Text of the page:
girl's gyarden was a heap unnecessary. It was a close squeak you
wasn't drilled by Racey Dawson. I wouldn't have blamed him if he had
let a little light in on yore darkened soul. Done it myself in his
place. And yore rubbing in that mortgage deal was another unnecessary
piece o' damfoolishness. It only made Racey have it in for you more'n
ever. And after acting like more kinds of a fool thataway in less time
than anybody I ever see before, you sit up on yore hunkers and tell
_me_ I'll have more'n I can swing at the finish. Say, you make me
laugh! Listen, Lanpher, for a feller that's come out second best with
the Bar S outfit as many times as you have it looks to me like you was
crowdin' Providence a heap close."

"That's all right," sulked Lanpher, then added, with a sudden flare of
spite: "When I hired you as foreman I shore never expected to draw a
skypilot full o' sermons into the bargain."

"No?" drawled Alicran, looking hard at Lanpher. "I often wonder just
what you did hire me for."

On which Lanpher made no comment.

"Yeah," resumed Alicran, the fish having failed to bite, "I often
wonder about that. Was it a foreman you wanted or a--gunman? And what
did Racey mean about Jack Harpe a-bearing down on you so hard, huh?"

"Nothing, nothing, nothing a-tall," Lanpher replied, irritably.

"If Racey didn't mean nothing by it, what did yore eyes flip for and
why didja shuffle yore feet?"

"Whatell business is it of yores?" burst out the goaded manager.

"None," Alicran replied, calmly. "I was just wondering. I got a
curiosity to know why, thassall."

"Then hogtie yore curiosity--or you'll be gettin' yore time. I'm free
to admit I need you, like I said before, but I can do without you if I

"That's just where yo're dead wrong," Alicran promptly contradicted.
"You can't do without me. Lanpher, I like the job of bein' yore
foreman. I like it so well that if you was to fire me I dunno what I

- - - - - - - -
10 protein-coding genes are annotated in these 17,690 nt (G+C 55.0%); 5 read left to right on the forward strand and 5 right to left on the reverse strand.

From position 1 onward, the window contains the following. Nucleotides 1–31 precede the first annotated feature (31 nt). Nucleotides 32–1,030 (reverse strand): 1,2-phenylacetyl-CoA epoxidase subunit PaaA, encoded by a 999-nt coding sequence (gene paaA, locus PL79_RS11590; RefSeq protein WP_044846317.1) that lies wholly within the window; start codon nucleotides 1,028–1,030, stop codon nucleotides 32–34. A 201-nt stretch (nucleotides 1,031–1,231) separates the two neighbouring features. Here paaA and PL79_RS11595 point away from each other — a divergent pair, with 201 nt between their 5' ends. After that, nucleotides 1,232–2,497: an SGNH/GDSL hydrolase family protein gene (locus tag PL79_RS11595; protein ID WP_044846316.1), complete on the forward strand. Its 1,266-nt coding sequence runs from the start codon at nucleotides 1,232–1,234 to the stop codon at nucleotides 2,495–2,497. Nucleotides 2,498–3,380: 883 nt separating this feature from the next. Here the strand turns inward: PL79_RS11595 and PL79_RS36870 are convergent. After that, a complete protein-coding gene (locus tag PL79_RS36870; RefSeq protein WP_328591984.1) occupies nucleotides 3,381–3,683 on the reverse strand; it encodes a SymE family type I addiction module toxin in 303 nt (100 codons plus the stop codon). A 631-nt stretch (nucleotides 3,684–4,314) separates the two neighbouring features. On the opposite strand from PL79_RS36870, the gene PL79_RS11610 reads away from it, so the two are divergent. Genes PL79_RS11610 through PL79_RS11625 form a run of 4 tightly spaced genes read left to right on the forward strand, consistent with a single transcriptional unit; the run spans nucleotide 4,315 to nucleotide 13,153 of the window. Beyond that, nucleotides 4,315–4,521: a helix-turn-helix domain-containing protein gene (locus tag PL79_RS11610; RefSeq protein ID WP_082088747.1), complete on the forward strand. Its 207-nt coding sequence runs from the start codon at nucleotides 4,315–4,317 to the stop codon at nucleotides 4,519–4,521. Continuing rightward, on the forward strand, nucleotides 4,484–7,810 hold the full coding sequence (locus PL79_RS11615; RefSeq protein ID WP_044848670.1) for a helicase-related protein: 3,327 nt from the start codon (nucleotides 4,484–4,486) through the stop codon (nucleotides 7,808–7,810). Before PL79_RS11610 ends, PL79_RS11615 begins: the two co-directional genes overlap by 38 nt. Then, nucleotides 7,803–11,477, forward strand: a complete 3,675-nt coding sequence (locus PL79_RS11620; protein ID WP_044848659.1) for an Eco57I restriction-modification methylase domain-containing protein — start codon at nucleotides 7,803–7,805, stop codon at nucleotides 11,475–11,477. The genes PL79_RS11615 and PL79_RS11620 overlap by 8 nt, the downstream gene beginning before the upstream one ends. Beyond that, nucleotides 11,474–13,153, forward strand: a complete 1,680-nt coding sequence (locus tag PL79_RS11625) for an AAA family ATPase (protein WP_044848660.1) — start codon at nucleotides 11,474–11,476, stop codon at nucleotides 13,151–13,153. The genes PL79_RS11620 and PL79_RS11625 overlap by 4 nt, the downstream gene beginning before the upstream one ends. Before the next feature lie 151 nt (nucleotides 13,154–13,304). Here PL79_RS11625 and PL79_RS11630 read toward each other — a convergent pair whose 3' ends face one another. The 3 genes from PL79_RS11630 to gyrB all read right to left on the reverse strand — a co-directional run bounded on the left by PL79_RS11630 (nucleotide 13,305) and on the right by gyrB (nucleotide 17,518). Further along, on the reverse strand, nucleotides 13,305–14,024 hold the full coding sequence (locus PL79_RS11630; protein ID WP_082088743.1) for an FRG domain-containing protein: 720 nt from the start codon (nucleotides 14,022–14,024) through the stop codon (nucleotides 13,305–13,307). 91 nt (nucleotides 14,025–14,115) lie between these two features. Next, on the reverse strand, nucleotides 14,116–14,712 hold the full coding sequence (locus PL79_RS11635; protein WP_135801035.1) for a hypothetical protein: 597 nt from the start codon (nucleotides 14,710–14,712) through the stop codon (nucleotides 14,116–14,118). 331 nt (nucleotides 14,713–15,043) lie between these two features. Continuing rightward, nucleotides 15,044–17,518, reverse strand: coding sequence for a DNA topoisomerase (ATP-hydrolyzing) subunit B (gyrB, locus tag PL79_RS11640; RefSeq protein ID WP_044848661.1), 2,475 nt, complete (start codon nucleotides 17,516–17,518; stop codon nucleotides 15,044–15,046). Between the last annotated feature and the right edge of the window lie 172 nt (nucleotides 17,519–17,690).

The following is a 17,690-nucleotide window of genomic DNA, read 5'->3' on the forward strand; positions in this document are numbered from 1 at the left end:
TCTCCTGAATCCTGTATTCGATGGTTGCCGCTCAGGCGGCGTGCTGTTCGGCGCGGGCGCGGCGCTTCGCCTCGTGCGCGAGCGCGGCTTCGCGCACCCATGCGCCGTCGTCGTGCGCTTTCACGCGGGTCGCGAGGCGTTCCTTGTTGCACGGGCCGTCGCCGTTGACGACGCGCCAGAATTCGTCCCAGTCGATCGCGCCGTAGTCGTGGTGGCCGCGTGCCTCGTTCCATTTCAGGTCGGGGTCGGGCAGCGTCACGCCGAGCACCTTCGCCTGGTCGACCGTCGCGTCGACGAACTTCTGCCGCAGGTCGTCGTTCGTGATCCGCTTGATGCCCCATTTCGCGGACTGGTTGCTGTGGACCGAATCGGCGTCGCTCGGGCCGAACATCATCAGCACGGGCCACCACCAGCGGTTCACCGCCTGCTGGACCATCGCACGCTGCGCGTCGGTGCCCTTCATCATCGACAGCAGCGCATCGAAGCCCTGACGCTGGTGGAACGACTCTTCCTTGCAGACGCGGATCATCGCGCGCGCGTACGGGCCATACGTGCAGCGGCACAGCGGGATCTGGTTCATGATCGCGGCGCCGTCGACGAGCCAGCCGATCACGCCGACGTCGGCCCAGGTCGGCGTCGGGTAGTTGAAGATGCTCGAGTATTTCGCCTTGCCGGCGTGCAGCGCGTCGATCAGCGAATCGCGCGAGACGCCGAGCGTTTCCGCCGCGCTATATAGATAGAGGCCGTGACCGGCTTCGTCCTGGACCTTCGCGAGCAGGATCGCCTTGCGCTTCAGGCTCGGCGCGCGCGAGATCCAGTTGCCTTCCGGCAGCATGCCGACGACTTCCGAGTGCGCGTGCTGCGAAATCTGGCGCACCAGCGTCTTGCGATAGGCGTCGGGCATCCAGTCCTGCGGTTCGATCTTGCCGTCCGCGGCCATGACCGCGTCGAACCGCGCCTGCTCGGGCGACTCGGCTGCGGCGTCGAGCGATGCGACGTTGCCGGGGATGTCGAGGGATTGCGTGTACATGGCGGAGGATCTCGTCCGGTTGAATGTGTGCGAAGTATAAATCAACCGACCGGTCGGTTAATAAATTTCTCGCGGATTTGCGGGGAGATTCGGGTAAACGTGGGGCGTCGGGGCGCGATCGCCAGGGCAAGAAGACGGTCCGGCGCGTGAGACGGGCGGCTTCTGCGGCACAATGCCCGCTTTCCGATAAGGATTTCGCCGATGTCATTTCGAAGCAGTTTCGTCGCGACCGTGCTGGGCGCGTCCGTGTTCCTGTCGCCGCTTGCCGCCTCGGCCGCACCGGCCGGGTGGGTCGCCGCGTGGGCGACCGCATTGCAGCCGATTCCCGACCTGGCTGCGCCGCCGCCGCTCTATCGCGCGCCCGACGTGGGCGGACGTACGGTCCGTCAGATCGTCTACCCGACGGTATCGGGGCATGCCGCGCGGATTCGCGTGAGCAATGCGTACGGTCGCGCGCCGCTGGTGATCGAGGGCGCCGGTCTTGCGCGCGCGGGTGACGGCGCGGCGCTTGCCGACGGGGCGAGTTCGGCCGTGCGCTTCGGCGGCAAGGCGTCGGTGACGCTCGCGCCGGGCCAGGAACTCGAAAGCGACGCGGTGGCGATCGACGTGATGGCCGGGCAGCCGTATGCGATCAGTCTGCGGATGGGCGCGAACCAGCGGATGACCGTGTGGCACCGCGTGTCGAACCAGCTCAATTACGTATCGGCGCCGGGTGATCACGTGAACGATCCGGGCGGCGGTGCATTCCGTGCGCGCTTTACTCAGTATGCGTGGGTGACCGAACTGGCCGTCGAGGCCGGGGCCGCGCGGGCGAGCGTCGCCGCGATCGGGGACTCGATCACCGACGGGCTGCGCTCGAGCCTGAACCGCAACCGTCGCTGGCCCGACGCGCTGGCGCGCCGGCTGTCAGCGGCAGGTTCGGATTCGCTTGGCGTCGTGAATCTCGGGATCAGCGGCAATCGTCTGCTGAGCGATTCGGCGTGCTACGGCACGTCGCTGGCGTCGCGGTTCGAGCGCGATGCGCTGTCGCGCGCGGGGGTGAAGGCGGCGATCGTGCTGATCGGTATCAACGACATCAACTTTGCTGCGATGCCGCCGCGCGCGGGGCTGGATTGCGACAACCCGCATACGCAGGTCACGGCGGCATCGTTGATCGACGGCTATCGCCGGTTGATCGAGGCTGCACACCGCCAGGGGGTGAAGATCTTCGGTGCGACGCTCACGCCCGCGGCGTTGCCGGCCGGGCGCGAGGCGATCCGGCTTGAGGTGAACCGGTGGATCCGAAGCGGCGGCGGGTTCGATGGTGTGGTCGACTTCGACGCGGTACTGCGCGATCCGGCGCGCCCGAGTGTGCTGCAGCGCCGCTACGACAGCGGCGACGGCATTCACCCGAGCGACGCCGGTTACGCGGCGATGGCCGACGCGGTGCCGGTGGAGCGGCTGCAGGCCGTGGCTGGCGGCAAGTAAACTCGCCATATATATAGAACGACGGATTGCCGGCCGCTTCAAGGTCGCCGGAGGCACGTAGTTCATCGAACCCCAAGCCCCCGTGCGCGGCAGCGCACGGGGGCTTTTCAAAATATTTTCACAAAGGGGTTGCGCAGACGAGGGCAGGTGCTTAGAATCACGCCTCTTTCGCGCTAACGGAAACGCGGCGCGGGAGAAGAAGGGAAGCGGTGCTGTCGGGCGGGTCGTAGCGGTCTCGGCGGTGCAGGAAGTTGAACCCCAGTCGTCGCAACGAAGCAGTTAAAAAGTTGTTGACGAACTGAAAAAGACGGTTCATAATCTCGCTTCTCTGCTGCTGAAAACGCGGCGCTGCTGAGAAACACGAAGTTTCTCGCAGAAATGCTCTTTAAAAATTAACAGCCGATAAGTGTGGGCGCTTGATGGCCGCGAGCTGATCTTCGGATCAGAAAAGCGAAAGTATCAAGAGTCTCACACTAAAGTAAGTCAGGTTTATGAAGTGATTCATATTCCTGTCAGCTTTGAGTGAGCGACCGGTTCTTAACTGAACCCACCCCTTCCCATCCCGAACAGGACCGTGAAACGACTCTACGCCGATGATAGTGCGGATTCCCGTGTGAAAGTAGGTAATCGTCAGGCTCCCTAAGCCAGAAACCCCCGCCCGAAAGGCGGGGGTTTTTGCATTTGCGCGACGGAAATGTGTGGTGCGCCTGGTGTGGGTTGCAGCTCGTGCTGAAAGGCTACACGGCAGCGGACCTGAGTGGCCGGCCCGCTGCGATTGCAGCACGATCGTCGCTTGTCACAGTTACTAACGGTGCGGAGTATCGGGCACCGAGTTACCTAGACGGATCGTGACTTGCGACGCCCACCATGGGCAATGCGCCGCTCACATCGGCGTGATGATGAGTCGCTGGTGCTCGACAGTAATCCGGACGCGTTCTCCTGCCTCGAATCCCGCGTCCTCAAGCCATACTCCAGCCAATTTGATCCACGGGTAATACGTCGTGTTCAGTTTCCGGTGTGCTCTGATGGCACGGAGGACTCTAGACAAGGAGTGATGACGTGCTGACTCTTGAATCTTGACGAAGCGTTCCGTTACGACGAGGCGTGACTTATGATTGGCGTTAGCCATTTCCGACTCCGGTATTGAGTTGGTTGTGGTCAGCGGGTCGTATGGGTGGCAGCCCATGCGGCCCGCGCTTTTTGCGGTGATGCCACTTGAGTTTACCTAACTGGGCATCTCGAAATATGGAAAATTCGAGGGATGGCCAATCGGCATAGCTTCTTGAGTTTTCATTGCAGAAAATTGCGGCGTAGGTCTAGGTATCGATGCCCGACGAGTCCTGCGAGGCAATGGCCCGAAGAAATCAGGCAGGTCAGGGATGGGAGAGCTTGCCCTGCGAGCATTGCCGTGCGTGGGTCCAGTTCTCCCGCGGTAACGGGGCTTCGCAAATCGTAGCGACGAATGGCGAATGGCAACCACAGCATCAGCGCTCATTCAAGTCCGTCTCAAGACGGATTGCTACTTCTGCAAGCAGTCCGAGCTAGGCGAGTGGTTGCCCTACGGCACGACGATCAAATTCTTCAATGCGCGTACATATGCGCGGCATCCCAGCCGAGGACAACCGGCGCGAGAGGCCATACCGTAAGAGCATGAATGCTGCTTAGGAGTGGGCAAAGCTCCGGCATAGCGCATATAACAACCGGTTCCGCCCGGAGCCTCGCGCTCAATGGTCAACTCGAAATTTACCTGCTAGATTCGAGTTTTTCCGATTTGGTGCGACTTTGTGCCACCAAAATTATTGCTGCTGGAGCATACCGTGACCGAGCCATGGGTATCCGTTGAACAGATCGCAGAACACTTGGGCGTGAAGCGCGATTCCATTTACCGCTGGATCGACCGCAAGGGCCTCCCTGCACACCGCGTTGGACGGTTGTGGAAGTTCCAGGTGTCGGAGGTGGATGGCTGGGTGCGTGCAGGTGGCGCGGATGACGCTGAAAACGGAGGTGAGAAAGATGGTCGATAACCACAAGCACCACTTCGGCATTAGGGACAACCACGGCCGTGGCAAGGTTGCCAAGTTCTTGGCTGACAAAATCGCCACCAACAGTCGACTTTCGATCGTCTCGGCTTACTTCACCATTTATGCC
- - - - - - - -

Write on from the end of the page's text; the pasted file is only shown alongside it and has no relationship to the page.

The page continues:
wouldn't do. You know, Lanpher, a man is a whole lot bigger target
than the branch of a wild currant bush."

Frankly speculative, the eyes of Alicran travelled up and down the
spare frame of the 88 manager. Which gave Lanpher furiously to think,
as it were.

"Why," said he, forcing a smile, "I guess we understand each other,

"Shore we do," said Alicran, cheerfully. "And don't you forget it."



When the two 88 men had departed Molly Dale continued to stand where
she was for a space and stare dumbly at nothing. Racey, realizing well
enough that her world had crashed to pieces about her, wished that she
would burst into tears. A sobbing woman is easily comforted. It is
simply necessary to pet her and keep on petting her till her grief
is assuaged. But this hard stillness of Molly Dale's gave Racey no
opening. He could but gaze at her uncomfortably and shift his weight
from one foot to the other.

"That was a dirty trick of the Marysville bank." Thus tentatively.

It is doubtful whether Molly heard him. "Poor Father," she said in a
low tone.

"Lookit here, Molly," said Racey, struck by a bright idea, "I've got a
li'l money I been saving. I--I want you should take it."

Molly continued to stare into the distance.

"I've got some money--" he began again, thinking that Molly had not

But she turned her face toward him at that, and he saw that her eyes
were shining with unshed tears.

"Racey," she said, with a slight catch in her voice, and laid her hand
lightly on his arm. "Racey, you're a dear, good boy. We--we'll manage
somehow. I mum-must tell Mother."

Abruptly she swung away and left him. He watched her cross the garden
and enter the kitchen of the ranch-house. Then slowly, thoughtfully,
he set to work repairing as best he could the ravages left in the
garden by the hoofs of Lanpher's horse.

Came then Swing Tunstall on a paint pony and was moved to mirth at
sight of Racey Dawson engaged in earthy labour.

"See the pret-ty flowers," mouthed Swing Tunstall, after the fashion
of a child wrestling with the First Reader. "Does Racey like pret-ty
flow-ers? Yeth, he'th crathy ab-out them. Ain't he cute squattin'
there all same hoptoad and a-workin' away two-handed? Only he ain't
a-workin' now. He's stopped workin'. He's gettin' all red in the face.
He's mad at Swing who never done him no harm nohow. Whatsa matter,
Racey?" he added in his natural voice. "What bit you on the ear this
fine an' summer day?"

Racey looked over his shoulder toward the house. Then he got to his
feet and strode across the garden to where Swing Tunstall sat his

"Swing," said he, quietly, "are you busy just now?"

Swing, suspecting a catch somewhere, stared in swift suspicion.
"Why--uh--no," was his cautious reply.

"Then go off some'ers and die."

Without waiting for Swing's possible comment Racey turned his back on
his friend and walked unhurriedly to his horse Cuter. Swing slouched
sidewise in the saddle and watched him go.

He rolled a cigarette, lit it, and inhaled luxuriously. And all
without removing his gaze from Racey's back. He watched while Racey